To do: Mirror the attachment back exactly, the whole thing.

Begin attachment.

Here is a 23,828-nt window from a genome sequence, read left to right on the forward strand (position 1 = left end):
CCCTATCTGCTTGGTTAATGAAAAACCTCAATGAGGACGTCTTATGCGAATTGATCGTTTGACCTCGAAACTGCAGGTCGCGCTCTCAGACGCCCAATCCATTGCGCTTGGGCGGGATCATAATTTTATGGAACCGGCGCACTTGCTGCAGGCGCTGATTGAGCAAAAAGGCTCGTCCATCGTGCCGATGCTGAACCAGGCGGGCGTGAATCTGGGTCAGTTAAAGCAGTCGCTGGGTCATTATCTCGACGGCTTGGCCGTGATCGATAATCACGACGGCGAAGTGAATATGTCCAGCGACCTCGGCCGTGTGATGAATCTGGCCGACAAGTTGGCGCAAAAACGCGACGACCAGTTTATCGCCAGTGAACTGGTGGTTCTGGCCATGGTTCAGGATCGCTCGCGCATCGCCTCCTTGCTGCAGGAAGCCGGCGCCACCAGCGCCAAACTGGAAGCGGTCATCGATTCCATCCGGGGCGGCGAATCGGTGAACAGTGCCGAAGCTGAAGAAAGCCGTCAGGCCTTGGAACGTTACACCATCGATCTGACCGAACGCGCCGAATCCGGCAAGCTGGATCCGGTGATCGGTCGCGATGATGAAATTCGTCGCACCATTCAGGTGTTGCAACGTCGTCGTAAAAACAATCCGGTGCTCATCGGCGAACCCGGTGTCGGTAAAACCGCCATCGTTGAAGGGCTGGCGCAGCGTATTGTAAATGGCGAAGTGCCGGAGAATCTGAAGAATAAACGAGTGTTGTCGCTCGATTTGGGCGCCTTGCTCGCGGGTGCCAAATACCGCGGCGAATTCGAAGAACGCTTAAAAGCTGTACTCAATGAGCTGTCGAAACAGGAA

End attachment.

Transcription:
Here is a 23,828-nt window from a genome sequence, read left to right on the forward strand (position 1 = left end):
CCCTATCTGCTTGGTTAATGAAAAACCTCAATGAGGACGTCTTATGCGAATTGATCGTTTGACCTCGAAACTGCAGGTCGCGCTCTCAGACGCCCAATCCATTGCGCTTGGGCGGGATCATAATTTTATGGAACCGGCGCACTTGCTGCAGGCGCTGATTGAGCAAAAAGGCTCGTCCATCGTGCCGATGCTGAACCAGGCGGGCGTGAATCTGGGTCAGTTAAAGCAGTCGCTGGGTCATTATCTCGACGGCTTGGCCGTGATCGATAATCACGACGGCGAAGTGAATATGTCCAGCGACCTCGGCCGTGTGATGAATCTGGCCGACAAGTTGGCGCAAAAACGCGACGACCAGTTTATCGCCAGTGAACTGGTGGTTCTGGCCATGGTTCAGGATCGCTCGCGCATCGCCTCCTTGCTGCAGGAAGCCGGCGCCACCAGCGCCAAACTGGAAGCGGTCATCGATTCCATCCGGGGCGGCGAATCGGTGAACAGTGCCGAAGCTGAAGAAAGCCGTCAGGCCTTGGAACGTTACACCATCGATCTGACCGAACGCGCCGAATCCGGCAAGCTGGATCCGGTGATCGGTCGCGATGATGAAATTCGTCGCACCATTCAGGTGTTGCAACGTCGTCGTAAAAACAATCCGGTGCTCATCGGCGAACCCGGTGTCGGTAAAACCGCCATCGTTGAAGGGCTGGCGCAGCGTATTGTAAATGGCGAAGTGCCGGAGAATCTGAAGAATAAACGAGTGTTGTCGCTCGATTTGGGCGCCTTGCTCGCGGGTGCCAAATACCGCGGCGAATTCGAAGAACGCTTAAAAGCTGTACTCAATGAGCTGTCGAAACAGGAA